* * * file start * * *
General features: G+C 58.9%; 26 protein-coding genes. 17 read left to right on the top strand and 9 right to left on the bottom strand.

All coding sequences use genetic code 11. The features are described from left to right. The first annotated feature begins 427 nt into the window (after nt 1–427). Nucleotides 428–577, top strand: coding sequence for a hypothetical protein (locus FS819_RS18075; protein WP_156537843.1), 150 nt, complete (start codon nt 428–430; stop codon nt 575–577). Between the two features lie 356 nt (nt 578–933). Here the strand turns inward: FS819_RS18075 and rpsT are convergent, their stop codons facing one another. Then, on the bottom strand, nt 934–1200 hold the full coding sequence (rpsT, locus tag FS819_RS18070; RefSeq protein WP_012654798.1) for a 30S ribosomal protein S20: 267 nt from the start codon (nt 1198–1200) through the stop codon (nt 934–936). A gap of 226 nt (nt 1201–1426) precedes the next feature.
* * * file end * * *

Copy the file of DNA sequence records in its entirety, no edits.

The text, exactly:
General features: G+C 58.9%; 26 protein-coding genes. 17 read left to right on the top strand and 9 right to left on the bottom strand.

All coding sequences use genetic code 11. The features are described from left to right. The first annotated feature begins 427 nt into the window (after nt 1–427). Nucleotides 428–577, top strand: coding sequence for a hypothetical protein (locus FS819_RS18075; protein WP_156537843.1), 150 nt, complete (start codon nt 428–430; stop codon nt 575–577). Between the two features lie 356 nt (nt 578–933). Here the strand turns inward: FS819_RS18075 and rpsT are convergent, their stop codons facing one another. Then, on the bottom strand, nt 934–1200 hold the full coding sequence (rpsT, locus tag FS819_RS18070; RefSeq protein WP_012654798.1) for a 30S ribosomal protein S20: 267 nt from the start codon (nt 1198–1200) through the stop codon (nt 934–936). A gap of 226 nt (nt 1201–1426) precedes the next feature.